Rationale: Impaired cerebral glucose metabolism is a core pathological feature of schizophrenia. We recently demonstrated that a ketogenic diet, causing a shift from glycolysis to ketosis, normalized schizophrenia-like behaviours in an acute N-methyl-D-aspartate (NMDA) receptor antagonist model of the illness. Ketogenic diet produces the ketone body, β-hydroxybutyrate (BHB), which may serve as an alternative fuel source in its own right without a strict dietary regime. Objective: We hypothesized that chronic administration of BHB replicates the therapeutic effects of ketogenic diet in an acute NMDA receptor hypofunction model of schizophrenia in mice. Methods: C57Bl/6 mice were either treated with acute doses of 2 mmol/kg, 10 mmol/kg, or 20 mmol/kg BHB or received daily intraperitoneal injections of 2 mmol/kg BHB or saline for 3 weeks. Behavioural testing assessed the effect of acute challenge with 0.2 mg/kg MK-801 or saline on open field behaviour, social interaction, and prepulse inhibition of startle (PPI). Results: Acute BHB administration dose-dependently increased BHB plasma levels, whereas the 2 mmol/kg dose increased plasma glucose levels. The highest acute dose of BHB supressed spontaneous locomotor activity, MK-801-induced locomotor hyperactivity and MK-801-induced disruption of PPI. Chronic BHB treatment normalized MK-801-induced hyperlocomotion, reduction of sociability, and disruption of PPI. Conclusion: In conclusion, BHB may present a novel treatment option for patients with schizophrenia by providing an alternative fuel source to normalize impaired glucose metabolism in the brain.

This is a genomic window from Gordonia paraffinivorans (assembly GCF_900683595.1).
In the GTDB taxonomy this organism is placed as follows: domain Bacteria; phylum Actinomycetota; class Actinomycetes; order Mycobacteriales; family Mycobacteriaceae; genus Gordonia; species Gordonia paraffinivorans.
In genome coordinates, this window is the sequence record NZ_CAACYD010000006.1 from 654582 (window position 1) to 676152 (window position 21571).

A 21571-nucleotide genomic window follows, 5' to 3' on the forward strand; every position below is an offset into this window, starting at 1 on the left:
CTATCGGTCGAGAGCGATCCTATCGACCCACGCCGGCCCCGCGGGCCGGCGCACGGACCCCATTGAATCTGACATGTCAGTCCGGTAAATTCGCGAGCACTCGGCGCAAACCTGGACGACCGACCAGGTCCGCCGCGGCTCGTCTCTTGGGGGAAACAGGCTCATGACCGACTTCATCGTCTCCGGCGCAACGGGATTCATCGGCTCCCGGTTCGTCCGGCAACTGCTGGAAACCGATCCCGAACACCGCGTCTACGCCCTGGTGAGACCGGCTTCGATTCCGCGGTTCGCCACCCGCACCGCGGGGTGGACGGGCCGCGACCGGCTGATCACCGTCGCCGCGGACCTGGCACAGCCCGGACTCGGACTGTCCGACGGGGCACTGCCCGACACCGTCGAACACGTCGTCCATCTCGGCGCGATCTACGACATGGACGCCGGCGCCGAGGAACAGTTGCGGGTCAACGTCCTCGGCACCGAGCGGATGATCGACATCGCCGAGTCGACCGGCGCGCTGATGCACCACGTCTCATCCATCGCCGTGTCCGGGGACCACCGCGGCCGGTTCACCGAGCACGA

Kraeuter, A. K., Mashavave, T., Suvarna, A., van den Buuse, M., & Sarnyai, Z. (2020). Effects of beta-hydroxybutyrate administration on MK-801-induced schizophrenia-like behaviour in mice. Psychopharmacology, 237(5), 1397–1405. https://doi.org/10.1007/s00213-020-05467-2